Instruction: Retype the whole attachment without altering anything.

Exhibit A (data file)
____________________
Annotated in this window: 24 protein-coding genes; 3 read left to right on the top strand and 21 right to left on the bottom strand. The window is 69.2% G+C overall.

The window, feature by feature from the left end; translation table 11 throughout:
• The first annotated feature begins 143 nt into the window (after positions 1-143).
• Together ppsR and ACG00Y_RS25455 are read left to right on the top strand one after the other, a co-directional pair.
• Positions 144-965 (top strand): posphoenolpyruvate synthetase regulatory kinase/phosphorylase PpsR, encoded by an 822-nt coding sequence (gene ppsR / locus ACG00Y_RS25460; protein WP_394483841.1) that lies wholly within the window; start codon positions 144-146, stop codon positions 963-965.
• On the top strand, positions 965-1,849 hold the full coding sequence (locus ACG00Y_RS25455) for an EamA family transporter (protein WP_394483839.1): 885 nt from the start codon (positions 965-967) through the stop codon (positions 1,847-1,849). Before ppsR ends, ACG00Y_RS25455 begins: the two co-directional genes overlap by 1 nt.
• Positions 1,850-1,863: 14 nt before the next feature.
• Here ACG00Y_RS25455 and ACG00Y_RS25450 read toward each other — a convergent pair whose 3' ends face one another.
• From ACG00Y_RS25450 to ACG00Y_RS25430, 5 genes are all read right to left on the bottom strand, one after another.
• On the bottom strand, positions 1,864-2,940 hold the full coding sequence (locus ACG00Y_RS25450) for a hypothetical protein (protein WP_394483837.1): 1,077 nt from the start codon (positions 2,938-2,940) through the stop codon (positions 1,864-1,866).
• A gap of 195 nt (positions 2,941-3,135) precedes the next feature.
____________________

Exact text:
Annotated in this window: 24 protein-coding genes; 3 read left to right on the top strand and 21 right to left on the bottom strand. The window is 69.2% G+C overall.

The window, feature by feature from the left end; translation table 11 throughout:
• The first annotated feature begins 143 nt into the window (after positions 1-143).
• Together ppsR and ACG00Y_RS25455 are read left to right on the top strand one after the other, a co-directional pair.
• Positions 144-965 (top strand): posphoenolpyruvate synthetase regulatory kinase/phosphorylase PpsR, encoded by an 822-nt coding sequence (gene ppsR / locus ACG00Y_RS25460; protein WP_394483841.1) that lies wholly within the window; start codon positions 144-146, stop codon positions 963-965.
• On the top strand, positions 965-1,849 hold the full coding sequence (locus ACG00Y_RS25455) for an EamA family transporter (protein WP_394483839.1): 885 nt from the start codon (positions 965-967) through the stop codon (positions 1,847-1,849). Before ppsR ends, ACG00Y_RS25455 begins: the two co-directional genes overlap by 1 nt.
• Positions 1,850-1,863: 14 nt before the next feature.
• Here ACG00Y_RS25455 and ACG00Y_RS25450 read toward each other — a convergent pair whose 3' ends face one another.
• From ACG00Y_RS25450 to ACG00Y_RS25430, 5 genes are all read right to left on the bottom strand, one after another.
• On the bottom strand, positions 1,864-2,940 hold the full coding sequence (locus ACG00Y_RS25450) for a hypothetical protein (protein WP_394483837.1): 1,077 nt from the start codon (positions 2,938-2,940) through the stop codon (positions 1,864-1,866).
• A gap of 195 nt (positions 2,941-3,135) precedes the next feature.